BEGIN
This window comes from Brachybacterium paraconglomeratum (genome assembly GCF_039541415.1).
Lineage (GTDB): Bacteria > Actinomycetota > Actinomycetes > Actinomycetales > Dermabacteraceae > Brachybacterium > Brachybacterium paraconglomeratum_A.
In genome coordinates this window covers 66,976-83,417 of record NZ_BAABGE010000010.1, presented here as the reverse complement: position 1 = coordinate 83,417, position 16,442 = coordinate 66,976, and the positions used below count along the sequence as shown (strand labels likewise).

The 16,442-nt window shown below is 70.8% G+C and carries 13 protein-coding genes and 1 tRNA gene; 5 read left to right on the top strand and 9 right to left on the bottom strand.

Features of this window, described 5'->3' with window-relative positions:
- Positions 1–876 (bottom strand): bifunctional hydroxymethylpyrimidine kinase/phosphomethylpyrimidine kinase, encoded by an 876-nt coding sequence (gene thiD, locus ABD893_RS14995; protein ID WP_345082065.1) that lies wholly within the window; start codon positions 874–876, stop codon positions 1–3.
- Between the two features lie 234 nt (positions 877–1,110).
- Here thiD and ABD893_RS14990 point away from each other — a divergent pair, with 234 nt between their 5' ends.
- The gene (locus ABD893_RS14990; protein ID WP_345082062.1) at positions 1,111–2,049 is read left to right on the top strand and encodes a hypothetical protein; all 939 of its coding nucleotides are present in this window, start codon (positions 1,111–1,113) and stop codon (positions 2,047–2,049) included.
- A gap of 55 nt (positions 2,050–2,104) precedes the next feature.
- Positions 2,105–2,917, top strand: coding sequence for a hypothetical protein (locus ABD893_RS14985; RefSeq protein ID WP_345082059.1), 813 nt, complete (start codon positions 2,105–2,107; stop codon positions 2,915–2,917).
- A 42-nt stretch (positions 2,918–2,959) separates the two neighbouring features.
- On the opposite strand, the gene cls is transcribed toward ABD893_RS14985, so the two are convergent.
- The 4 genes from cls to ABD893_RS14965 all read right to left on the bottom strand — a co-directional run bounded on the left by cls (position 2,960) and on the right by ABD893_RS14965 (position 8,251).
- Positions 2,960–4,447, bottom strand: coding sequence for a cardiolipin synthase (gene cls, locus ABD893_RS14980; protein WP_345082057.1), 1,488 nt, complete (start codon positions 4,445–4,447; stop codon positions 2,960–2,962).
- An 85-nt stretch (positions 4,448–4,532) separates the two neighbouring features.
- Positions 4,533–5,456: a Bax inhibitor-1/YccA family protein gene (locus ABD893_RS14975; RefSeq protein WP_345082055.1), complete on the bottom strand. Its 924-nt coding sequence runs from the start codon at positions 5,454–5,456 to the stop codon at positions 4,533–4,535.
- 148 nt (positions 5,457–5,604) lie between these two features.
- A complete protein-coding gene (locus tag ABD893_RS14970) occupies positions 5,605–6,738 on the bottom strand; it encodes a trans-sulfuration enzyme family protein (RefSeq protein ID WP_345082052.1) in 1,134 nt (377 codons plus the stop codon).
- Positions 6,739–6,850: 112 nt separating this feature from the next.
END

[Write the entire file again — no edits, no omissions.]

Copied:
This window comes from Brachybacterium paraconglomeratum (genome assembly GCF_039541415.1).
Lineage (GTDB): Bacteria > Actinomycetota > Actinomycetes > Actinomycetales > Dermabacteraceae > Brachybacterium > Brachybacterium paraconglomeratum_A.
In genome coordinates this window covers 66,976-83,417 of record NZ_BAABGE010000010.1, presented here as the reverse complement: position 1 = coordinate 83,417, position 16,442 = coordinate 66,976, and the positions used below count along the sequence as shown (strand labels likewise).

The 16,442-nt window shown below is 70.8% G+C and carries 13 protein-coding genes and 1 tRNA gene; 5 read left to right on the top strand and 9 right to left on the bottom strand.

Features of this window, described 5'->3' with window-relative positions:
- Positions 1–876 (bottom strand): bifunctional hydroxymethylpyrimidine kinase/phosphomethylpyrimidine kinase, encoded by an 876-nt coding sequence (gene thiD, locus ABD893_RS14995; protein ID WP_345082065.1) that lies wholly within the window; start codon positions 874–876, stop codon positions 1–3.
- Between the two features lie 234 nt (positions 877–1,110).
- Here thiD and ABD893_RS14990 point away from each other — a divergent pair, with 234 nt between their 5' ends.
- The gene (locus ABD893_RS14990; protein ID WP_345082062.1) at positions 1,111–2,049 is read left to right on the top strand and encodes a hypothetical protein; all 939 of its coding nucleotides are present in this window, start codon (positions 1,111–1,113) and stop codon (positions 2,047–2,049) included.
- A gap of 55 nt (positions 2,050–2,104) precedes the next feature.
- Positions 2,105–2,917, top strand: coding sequence for a hypothetical protein (locus ABD893_RS14985; RefSeq protein ID WP_345082059.1), 813 nt, complete (start codon positions 2,105–2,107; stop codon positions 2,915–2,917).
- A 42-nt stretch (positions 2,918–2,959) separates the two neighbouring features.
- On the opposite strand, the gene cls is transcribed toward ABD893_RS14985, so the two are convergent.
- The 4 genes from cls to ABD893_RS14965 all read right to left on the bottom strand — a co-directional run bounded on the left by cls (position 2,960) and on the right by ABD893_RS14965 (position 8,251).
- Positions 2,960–4,447, bottom strand: coding sequence for a cardiolipin synthase (gene cls, locus ABD893_RS14980; protein WP_345082057.1), 1,488 nt, complete (start codon positions 4,445–4,447; stop codon positions 2,960–2,962).
- An 85-nt stretch (positions 4,448–4,532) separates the two neighbouring features.
- Positions 4,533–5,456: a Bax inhibitor-1/YccA family protein gene (locus ABD893_RS14975; RefSeq protein WP_345082055.1), complete on the bottom strand. Its 924-nt coding sequence runs from the start codon at positions 5,454–5,456 to the stop codon at positions 4,533–4,535.
- 148 nt (positions 5,457–5,604) lie between these two features.
- A complete protein-coding gene (locus tag ABD893_RS14970) occupies positions 5,605–6,738 on the bottom strand; it encodes a trans-sulfuration enzyme family protein (RefSeq protein ID WP_345082052.1) in 1,134 nt (377 codons plus the stop codon).
- Positions 6,739–6,850: 112 nt separating this feature from the next.